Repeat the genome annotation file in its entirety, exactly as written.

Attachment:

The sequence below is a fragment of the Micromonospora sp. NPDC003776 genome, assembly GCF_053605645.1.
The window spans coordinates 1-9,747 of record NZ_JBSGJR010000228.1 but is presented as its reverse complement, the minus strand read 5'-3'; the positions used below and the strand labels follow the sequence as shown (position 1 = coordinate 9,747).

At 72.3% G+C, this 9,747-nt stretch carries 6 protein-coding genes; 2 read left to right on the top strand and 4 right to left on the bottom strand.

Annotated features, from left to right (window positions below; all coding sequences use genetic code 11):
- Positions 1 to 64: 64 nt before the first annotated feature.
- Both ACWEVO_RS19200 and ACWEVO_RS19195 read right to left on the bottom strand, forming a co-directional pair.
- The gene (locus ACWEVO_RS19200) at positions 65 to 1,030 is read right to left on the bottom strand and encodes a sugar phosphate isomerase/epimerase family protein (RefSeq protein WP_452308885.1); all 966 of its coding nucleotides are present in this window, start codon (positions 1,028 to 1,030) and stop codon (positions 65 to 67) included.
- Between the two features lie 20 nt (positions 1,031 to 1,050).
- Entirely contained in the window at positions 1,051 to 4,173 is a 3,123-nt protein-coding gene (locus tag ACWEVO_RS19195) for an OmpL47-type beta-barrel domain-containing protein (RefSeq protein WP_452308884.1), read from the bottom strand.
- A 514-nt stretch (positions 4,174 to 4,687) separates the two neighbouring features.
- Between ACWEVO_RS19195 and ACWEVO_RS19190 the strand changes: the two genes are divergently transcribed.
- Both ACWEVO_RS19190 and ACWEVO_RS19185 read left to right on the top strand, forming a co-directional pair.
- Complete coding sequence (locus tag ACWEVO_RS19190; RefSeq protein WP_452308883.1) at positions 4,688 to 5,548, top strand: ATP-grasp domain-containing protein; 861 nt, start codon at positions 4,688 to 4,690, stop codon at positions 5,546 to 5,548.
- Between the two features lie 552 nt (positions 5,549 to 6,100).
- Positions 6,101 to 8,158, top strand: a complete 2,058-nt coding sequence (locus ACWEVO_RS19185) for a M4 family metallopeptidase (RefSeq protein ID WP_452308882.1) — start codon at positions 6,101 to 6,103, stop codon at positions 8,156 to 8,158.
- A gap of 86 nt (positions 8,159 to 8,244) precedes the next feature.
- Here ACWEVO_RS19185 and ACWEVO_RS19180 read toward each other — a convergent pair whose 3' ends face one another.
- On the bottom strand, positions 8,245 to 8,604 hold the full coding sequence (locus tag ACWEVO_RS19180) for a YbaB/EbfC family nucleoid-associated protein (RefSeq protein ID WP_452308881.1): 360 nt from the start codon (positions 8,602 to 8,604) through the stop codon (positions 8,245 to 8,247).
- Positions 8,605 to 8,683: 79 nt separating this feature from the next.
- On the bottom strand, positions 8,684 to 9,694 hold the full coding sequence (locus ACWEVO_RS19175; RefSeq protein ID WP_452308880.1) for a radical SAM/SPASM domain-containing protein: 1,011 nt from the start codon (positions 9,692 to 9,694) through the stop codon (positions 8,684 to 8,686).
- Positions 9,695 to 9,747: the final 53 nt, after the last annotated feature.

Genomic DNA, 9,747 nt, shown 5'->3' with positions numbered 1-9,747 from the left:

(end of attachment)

The sequence below is a fragment of the Micromonospora sp. NPDC003776 genome, assembly GCF_053605645.1.
The window spans coordinates 1-9,747 of record NZ_JBSGJR010000228.1 but is presented as its reverse complement, the minus strand read 5'-3'; the positions used below and the strand labels follow the sequence as shown (position 1 = coordinate 9,747).

At 72.3% G+C, this 9,747-nt stretch carries 6 protein-coding genes; 2 read left to right on the top strand and 4 right to left on the bottom strand.

Annotated features, from left to right (window positions below; all coding sequences use genetic code 11):
- Positions 1 to 64: 64 nt before the first annotated feature.
- Both ACWEVO_RS19200 and ACWEVO_RS19195 read right to left on the bottom strand, forming a co-directional pair.
- The gene (locus ACWEVO_RS19200) at positions 65 to 1,030 is read right to left on the bottom strand and encodes a sugar phosphate isomerase/epimerase family protein (RefSeq protein WP_452308885.1); all 966 of its coding nucleotides are present in this window, start codon (positions 1,028 to 1,030) and stop codon (positions 65 to 67) included.
- Between the two features lie 20 nt (positions 1,031 to 1,050).
- Entirely contained in the window at positions 1,051 to 4,173 is a 3,123-nt protein-coding gene (locus tag ACWEVO_RS19195) for an OmpL47-type beta-barrel domain-containing protein (RefSeq protein WP_452308884.1), read from the bottom strand.
- A 514-nt stretch (positions 4,174 to 4,687) separates the two neighbouring features.
- Between ACWEVO_RS19195 and ACWEVO_RS19190 the strand changes: the two genes are divergently transcribed.
- Both ACWEVO_RS19190 and ACWEVO_RS19185 read left to right on the top strand, forming a co-directional pair.
- Complete coding sequence (locus tag ACWEVO_RS19190; RefSeq protein WP_452308883.1) at positions 4,688 to 5,548, top strand: ATP-grasp domain-containing protein; 861 nt, start codon at positions 4,688 to 4,690, stop codon at positions 5,546 to 5,548.
- Between the two features lie 552 nt (positions 5,549 to 6,100).
- Positions 6,101 to 8,158, top strand: a complete 2,058-nt coding sequence (locus ACWEVO_RS19185) for a M4 family metallopeptidase (RefSeq protein ID WP_452308882.1) — start codon at positions 6,101 to 6,103, stop codon at positions 8,156 to 8,158.
- A gap of 86 nt (positions 8,159 to 8,244) precedes the next feature.
- Here ACWEVO_RS19185 and ACWEVO_RS19180 read toward each other — a convergent pair whose 3' ends face one another.
- On the bottom strand, positions 8,245 to 8,604 hold the full coding sequence (locus tag ACWEVO_RS19180) for a YbaB/EbfC family nucleoid-associated protein (RefSeq protein ID WP_452308881.1): 360 nt from the start codon (positions 8,602 to 8,604) through the stop codon (positions 8,245 to 8,247).
- Positions 8,605 to 8,683: 79 nt separating this feature from the next.
- On the bottom strand, positions 8,684 to 9,694 hold the full coding sequence (locus ACWEVO_RS19175; RefSeq protein ID WP_452308880.1) for a radical SAM/SPASM domain-containing protein: 1,011 nt from the start codon (positions 9,692 to 9,694) through the stop codon (positions 8,684 to 8,686).
- Positions 9,695 to 9,747: the final 53 nt, after the last annotated feature.

Genomic DNA, 9,747 nt, shown 5'->3' with positions numbered 1-9,747 from the left: